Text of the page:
Tuesday, December 06, 2016

Scare the mother, save the child 

Inside the closed world of Hasidic Jews in the UK are stories of mothers who risk everything in order to leave their communities, with their children.

Emily and Ruth are two women who found themselves locked in lopsided battles - facing harassment, intimidation, and crowd-funded lawyers.

Neither of them realised what it would cost them.

It was late when Ruth walked up to the front door. She was already nervous and the dark November evening wasn’t helping. Pressing the doorbell, she heard it ring faintly inside. Light shone through the curtains but minutes ticked by and no-one came out. Why weren’t they answering? She’d been invited.

Finally, she heard footsteps and watched as the door opened a crack.

“I thought to myself am I supposed to walk in?” A few anxious seconds later, she turned to leave. But before she had gone more than a few paces, the door opened fully.

A woman stood there silhouetted against the light of the corridor. “I know her and she knows me well but she didn't look at me, didn't greet me, instead she just pointed towards the dining room.”

The dining room had a long table stretching away from her, with two men sitting at the far end. These were the men Ruth had come to meet. They knew her family and she says they had offered to help her. Ruth was separating from her husband and the situation had been getting messy.

One man rested his head and arms on the table. He didn’t look up. The other spoke.

We hear that you intend to end your marriage, he said. Ruth would write down their conversation in a diary later. The men had been told that Ruth would be willing to leave her children with their father after their divorce. “No, that's not the case,” she replied, confused. This was not the conversation she had been expecting.

Then her interrogator mentioned some pictures.

“They said they had photos of me - running around with this strange man. A man who is not my husband.” The implication was clear, if Ruth did not agree to leave her school-age children in her community then the news of her affair would be made public.

Worse, the men would specifically tell her children “to let them know what kind of mother they had”. She doesn’t remember exactly what she said before leaving the room. She was too frightened.

Ruth always knew leaving her marriage would have consequences but, until that meeting, she hadn’t realised exactly what might be at stake. Before her marriage started falling apart, her life had been following a well-trodden path. Ruth - not her real name - had been born and raised in the strictly Orthodox, Hasidic community.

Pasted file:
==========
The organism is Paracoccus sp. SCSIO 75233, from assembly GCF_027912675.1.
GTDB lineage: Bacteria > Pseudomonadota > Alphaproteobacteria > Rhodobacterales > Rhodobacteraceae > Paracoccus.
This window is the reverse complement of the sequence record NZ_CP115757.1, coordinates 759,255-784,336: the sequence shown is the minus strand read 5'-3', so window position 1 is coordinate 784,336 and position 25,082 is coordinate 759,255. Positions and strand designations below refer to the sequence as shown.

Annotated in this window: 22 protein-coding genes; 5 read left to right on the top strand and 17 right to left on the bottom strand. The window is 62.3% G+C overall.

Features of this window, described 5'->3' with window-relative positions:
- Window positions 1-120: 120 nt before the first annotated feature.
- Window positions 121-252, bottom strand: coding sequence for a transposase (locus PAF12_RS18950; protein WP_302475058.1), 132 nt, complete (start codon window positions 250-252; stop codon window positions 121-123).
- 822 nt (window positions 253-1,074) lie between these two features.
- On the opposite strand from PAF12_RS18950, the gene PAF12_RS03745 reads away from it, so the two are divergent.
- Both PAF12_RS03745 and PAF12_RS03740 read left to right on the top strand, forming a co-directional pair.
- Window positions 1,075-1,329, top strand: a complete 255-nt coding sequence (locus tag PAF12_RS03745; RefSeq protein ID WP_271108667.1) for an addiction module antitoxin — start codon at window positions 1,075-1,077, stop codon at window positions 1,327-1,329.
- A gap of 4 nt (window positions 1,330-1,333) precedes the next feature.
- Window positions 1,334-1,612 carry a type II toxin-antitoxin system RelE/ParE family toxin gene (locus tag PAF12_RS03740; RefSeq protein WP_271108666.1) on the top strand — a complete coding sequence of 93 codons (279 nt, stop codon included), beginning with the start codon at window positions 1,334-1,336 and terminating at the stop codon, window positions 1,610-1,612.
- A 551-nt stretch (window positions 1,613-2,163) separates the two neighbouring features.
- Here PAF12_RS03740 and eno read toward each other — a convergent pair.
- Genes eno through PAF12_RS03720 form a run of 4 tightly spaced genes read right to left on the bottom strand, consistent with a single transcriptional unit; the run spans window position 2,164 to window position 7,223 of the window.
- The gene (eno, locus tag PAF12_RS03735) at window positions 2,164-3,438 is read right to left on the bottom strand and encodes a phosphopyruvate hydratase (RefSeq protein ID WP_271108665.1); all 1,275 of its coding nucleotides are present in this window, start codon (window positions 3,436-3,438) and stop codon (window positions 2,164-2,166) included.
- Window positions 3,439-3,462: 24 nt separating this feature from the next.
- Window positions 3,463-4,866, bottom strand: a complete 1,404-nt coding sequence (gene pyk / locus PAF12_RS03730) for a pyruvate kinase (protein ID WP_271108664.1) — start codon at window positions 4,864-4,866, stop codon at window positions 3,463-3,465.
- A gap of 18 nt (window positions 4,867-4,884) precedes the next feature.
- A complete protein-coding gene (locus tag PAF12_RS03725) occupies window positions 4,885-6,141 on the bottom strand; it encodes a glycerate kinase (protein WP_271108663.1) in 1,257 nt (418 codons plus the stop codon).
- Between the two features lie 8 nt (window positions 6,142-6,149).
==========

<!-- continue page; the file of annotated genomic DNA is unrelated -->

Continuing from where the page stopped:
Today, she looks very different from how she used to - her black and white shoelaces have little skulls on them, for a start. It’s a world away from the modest clothing of the Hasidim, a large branch of the UK's Haredi community.

The word Haredi means one who trembles at God’s word. It’s a term that covers a wide range of smaller groups, all sharing a common factor - they live extremely devout Jewish lives.

It’s an insular, self-sufficient community. The UK has the largest strictly Orthodox population in Europe, although its size is hard to estimate and ranges from 42,000 to 51,000 people. It is, however, growing fast. A high birth rate within the community means that, by the end of the century, the majority of British Jews could be strictly Orthodox, according to a recent study.

There are Haredi groups across the UK, concentrated in London, Salford, and Gateshead. All are trying to maintain their 19th Century traditions in a modern world and religious laws govern everything from their attire to their diet. In some areas, Yiddish remains the dominant language.

It’s a devout life and Ruth wasn't the first person to struggle with it. Those like her, who have broken away, are starting to talk more openly about what happened to them. Some parents are also revealing the fierce resistance they met when trying to take their children with them.

But there was a time when Ruth felt like she was the only person wrestling with the expectations of those around her. At least, that was until she heard about Emily’s case.

A lot of people within the community have heard about Emily’s case, even though she changed her name after leaving it. It’s not often that Hasidic women make headlines. But Emily’s story of leaving the community was different. It changed things.

Ruth’s story and many others, start with that of Emily Green’s.


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